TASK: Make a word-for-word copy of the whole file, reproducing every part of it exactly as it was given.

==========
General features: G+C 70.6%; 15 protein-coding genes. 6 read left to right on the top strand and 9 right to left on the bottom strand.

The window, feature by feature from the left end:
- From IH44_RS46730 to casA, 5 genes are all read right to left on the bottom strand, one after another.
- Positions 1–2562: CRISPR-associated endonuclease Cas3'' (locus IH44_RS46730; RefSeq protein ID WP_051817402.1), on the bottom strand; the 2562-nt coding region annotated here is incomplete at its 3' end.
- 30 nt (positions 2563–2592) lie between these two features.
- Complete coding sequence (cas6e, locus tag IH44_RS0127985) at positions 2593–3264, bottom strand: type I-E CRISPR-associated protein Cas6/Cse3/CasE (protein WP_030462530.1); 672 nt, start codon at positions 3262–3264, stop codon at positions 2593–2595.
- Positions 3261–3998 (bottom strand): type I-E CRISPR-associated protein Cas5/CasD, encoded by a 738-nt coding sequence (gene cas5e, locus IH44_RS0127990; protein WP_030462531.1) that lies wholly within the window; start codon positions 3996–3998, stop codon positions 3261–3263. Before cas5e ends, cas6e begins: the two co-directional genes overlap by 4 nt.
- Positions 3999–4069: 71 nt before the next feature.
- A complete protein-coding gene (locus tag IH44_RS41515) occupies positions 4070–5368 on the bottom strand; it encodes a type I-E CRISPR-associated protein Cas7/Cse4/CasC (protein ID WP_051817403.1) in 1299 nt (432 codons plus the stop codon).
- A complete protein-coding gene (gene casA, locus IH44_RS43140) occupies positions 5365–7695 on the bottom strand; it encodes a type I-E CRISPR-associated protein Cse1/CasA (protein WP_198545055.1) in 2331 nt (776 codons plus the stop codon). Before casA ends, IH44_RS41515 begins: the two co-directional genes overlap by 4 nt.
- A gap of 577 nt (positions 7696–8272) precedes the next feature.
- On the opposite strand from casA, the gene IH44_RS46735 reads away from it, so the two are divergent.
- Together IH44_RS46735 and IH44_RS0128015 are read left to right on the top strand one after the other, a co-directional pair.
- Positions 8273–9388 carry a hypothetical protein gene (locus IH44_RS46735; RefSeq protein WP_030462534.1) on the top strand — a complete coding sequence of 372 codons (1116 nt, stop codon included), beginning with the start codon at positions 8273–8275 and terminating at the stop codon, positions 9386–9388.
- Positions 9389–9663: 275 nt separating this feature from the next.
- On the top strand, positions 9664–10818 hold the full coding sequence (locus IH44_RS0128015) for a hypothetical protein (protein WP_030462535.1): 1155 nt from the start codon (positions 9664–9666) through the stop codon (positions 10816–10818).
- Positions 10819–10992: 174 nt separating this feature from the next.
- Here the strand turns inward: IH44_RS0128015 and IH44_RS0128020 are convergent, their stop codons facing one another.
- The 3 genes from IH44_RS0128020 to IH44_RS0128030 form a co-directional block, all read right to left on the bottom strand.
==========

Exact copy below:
General features: G+C 70.6%; 15 protein-coding genes. 6 read left to right on the top strand and 9 right to left on the bottom strand.

The window, feature by feature from the left end:
- From IH44_RS46730 to casA, 5 genes are all read right to left on the bottom strand, one after another.
- Positions 1–2562: CRISPR-associated endonuclease Cas3'' (locus IH44_RS46730; RefSeq protein ID WP_051817402.1), on the bottom strand; the 2562-nt coding region annotated here is incomplete at its 3' end.
- 30 nt (positions 2563–2592) lie between these two features.
- Complete coding sequence (cas6e, locus tag IH44_RS0127985) at positions 2593–3264, bottom strand: type I-E CRISPR-associated protein Cas6/Cse3/CasE (protein WP_030462530.1); 672 nt, start codon at positions 3262–3264, stop codon at positions 2593–2595.
- Positions 3261–3998 (bottom strand): type I-E CRISPR-associated protein Cas5/CasD, encoded by a 738-nt coding sequence (gene cas5e, locus IH44_RS0127990; protein WP_030462531.1) that lies wholly within the window; start codon positions 3996–3998, stop codon positions 3261–3263. Before cas5e ends, cas6e begins: the two co-directional genes overlap by 4 nt.
- Positions 3999–4069: 71 nt before the next feature.
- A complete protein-coding gene (locus tag IH44_RS41515) occupies positions 4070–5368 on the bottom strand; it encodes a type I-E CRISPR-associated protein Cas7/Cse4/CasC (protein ID WP_051817403.1) in 1299 nt (432 codons plus the stop codon).
- A complete protein-coding gene (gene casA, locus IH44_RS43140) occupies positions 5365–7695 on the bottom strand; it encodes a type I-E CRISPR-associated protein Cse1/CasA (protein WP_198545055.1) in 2331 nt (776 codons plus the stop codon). Before casA ends, IH44_RS41515 begins: the two co-directional genes overlap by 4 nt.
- A gap of 577 nt (positions 7696–8272) precedes the next feature.
- On the opposite strand from casA, the gene IH44_RS46735 reads away from it, so the two are divergent.
- Together IH44_RS46735 and IH44_RS0128015 are read left to right on the top strand one after the other, a co-directional pair.
- Positions 8273–9388 carry a hypothetical protein gene (locus IH44_RS46735; RefSeq protein WP_030462534.1) on the top strand — a complete coding sequence of 372 codons (1116 nt, stop codon included), beginning with the start codon at positions 8273–8275 and terminating at the stop codon, positions 9386–9388.
- Positions 9389–9663: 275 nt separating this feature from the next.
- On the top strand, positions 9664–10818 hold the full coding sequence (locus IH44_RS0128015) for a hypothetical protein (protein WP_030462535.1): 1155 nt from the start codon (positions 9664–9666) through the stop codon (positions 10816–10818).
- Positions 10819–10992: 174 nt separating this feature from the next.
- Here the strand turns inward: IH44_RS0128015 and IH44_RS0128020 are convergent, their stop codons facing one another.
- The 3 genes from IH44_RS0128020 to IH44_RS0128030 form a co-directional block, all read right to left on the bottom strand.